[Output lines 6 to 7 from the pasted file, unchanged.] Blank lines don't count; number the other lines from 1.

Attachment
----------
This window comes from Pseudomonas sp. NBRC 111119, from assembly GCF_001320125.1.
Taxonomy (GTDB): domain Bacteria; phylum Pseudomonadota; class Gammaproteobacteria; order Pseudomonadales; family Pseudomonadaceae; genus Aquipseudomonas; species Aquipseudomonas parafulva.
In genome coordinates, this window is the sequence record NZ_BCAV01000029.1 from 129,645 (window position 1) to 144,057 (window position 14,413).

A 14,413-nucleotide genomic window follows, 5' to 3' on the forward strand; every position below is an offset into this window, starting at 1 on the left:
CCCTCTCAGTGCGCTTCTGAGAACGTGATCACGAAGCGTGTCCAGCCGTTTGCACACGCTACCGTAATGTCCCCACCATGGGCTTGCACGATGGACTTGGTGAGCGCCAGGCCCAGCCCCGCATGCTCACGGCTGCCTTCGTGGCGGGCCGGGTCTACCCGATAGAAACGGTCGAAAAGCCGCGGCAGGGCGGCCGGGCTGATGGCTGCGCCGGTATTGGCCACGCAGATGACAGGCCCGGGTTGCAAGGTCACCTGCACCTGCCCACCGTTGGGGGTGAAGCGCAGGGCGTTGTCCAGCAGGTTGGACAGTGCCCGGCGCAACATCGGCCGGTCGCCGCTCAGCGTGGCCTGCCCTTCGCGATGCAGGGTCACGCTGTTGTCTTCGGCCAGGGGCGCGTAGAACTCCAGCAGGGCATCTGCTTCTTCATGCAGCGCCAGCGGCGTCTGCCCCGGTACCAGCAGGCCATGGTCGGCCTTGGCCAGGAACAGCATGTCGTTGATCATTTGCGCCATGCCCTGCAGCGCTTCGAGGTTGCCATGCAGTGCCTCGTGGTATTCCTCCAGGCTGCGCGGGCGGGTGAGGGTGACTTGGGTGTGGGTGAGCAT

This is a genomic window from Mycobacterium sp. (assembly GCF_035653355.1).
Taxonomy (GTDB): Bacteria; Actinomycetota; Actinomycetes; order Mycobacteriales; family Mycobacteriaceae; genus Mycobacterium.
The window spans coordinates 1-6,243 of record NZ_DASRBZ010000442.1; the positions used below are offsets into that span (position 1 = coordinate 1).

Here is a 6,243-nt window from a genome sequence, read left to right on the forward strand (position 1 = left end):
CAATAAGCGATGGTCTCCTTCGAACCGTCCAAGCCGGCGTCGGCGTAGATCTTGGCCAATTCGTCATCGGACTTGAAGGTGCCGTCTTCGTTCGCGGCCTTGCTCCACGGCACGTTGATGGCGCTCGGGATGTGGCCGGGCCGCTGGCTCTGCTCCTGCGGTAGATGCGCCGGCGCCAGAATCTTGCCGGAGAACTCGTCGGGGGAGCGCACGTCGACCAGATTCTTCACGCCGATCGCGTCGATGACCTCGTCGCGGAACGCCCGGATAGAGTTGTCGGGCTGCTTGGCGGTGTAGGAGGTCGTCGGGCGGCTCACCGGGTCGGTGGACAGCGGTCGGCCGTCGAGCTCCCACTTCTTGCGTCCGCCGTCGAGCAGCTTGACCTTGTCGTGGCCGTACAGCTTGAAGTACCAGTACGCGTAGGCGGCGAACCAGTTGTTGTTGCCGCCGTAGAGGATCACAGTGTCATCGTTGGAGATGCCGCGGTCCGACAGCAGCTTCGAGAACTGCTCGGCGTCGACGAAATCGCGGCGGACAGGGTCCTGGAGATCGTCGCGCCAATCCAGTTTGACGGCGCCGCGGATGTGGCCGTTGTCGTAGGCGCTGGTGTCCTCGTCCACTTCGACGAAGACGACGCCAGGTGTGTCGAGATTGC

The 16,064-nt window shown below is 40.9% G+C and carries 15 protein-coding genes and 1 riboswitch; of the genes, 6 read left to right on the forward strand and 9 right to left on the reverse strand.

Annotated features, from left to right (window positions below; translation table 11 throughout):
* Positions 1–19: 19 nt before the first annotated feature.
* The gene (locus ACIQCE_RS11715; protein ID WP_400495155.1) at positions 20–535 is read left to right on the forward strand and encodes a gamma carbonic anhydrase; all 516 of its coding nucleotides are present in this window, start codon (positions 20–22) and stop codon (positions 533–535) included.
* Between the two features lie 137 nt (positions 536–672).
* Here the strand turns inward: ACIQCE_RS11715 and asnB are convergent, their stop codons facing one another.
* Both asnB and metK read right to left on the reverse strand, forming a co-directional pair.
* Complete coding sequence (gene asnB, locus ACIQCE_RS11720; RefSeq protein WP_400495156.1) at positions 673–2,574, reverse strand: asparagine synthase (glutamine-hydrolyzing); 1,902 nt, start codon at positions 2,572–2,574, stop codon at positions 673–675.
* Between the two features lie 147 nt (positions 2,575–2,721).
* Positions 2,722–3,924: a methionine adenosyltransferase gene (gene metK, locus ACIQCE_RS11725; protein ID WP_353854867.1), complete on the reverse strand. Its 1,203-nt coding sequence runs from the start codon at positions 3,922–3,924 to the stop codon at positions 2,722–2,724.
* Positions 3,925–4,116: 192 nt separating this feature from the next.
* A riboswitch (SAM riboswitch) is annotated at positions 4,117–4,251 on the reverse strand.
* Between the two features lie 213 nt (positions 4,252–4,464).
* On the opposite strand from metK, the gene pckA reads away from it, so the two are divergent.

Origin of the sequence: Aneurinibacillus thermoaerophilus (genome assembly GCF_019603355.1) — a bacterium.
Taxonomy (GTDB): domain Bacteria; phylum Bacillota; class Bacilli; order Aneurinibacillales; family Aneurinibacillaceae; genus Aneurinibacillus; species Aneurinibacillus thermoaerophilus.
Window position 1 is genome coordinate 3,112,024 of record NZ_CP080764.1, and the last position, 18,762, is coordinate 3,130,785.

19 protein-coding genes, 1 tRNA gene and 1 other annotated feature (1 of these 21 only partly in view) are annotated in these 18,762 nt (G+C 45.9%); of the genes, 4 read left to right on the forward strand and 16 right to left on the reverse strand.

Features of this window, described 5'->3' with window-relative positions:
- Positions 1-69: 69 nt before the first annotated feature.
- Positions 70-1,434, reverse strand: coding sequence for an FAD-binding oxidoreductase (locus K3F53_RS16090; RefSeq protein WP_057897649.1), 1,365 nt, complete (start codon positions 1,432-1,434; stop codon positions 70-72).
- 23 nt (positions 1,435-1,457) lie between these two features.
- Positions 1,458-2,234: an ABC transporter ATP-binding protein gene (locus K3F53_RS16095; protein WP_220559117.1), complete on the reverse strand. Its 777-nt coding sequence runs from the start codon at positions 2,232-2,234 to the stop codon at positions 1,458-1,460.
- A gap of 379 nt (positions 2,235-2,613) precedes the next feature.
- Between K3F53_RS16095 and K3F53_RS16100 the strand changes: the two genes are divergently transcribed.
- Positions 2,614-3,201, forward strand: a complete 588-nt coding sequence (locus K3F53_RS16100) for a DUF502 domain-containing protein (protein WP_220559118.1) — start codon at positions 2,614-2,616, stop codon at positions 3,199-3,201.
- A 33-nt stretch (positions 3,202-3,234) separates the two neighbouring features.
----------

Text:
This is a genomic window from Mycobacterium sp. (assembly GCF_035653355.1).
Taxonomy (GTDB): Bacteria; Actinomycetota; Actinomycetes; order Mycobacteriales; family Mycobacteriaceae; genus Mycobacterium.